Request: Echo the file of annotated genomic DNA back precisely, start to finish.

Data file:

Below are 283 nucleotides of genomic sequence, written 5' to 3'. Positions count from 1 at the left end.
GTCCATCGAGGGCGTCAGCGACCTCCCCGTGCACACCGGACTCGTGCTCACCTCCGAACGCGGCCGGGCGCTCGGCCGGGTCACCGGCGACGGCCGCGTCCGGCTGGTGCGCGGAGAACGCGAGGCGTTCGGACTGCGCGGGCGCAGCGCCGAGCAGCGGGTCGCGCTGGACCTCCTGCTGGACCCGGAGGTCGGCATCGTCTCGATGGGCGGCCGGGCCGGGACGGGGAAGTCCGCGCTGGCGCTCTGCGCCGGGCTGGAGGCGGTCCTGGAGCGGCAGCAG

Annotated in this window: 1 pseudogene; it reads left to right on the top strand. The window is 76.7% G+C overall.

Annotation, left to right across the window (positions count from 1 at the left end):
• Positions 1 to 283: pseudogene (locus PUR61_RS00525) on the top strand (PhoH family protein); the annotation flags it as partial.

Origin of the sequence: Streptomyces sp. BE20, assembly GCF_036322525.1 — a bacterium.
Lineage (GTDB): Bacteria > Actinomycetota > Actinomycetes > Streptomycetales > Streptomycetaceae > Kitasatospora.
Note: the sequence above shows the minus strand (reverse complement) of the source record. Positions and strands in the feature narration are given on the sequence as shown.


Below are 283 nucleotides of genomic sequence, written 5' to 3'. Positions count from 1 at the left end.
GTCCATCGAGGGCGTCAGCGACCTCCCCGTGCACACCGGACTCGTGCTCACCTCCGAACGCGGCCGGGCGCTCGGCCGGGTCACCGGCGACGGCCGCGTCCGGCTGGTGCGCGGAGAACGCGAGGCGTTCGGACTGCGCGGGCGCAGCGCCGAGCAGCGGGTCGCGCTGGACCTCCTGCTGGACCCGGAGGTCGGCATCGTCTCGATGGGCGGCCGGGCCGGGACGGGGAAGTCCGCGCTGGCGCTCTGCGCCGGGCTGGAGGCGGTCCTGGAGCGGCAGCAG

Annotated in this window: 1 pseudogene; it reads left to right on the top strand. The window is 76.7% G+C overall.

Annotation, left to right across the window (positions count from 1 at the left end):
• Positions 1 to 283: pseudogene (locus PUR61_RS00525) on the top strand (PhoH family protein); the annotation flags it as partial.

Origin of the sequence: Streptomyces sp. BE20, assembly GCF_036322525.1 — a bacterium.
Lineage (GTDB): Bacteria > Actinomycetota > Actinomycetes > Streptomycetales > Streptomycetaceae > Kitasatospora.
Note: the sequence above shows the minus strand (reverse complement) of the source record. Positions and strands in the feature narration are given on the sequence as shown.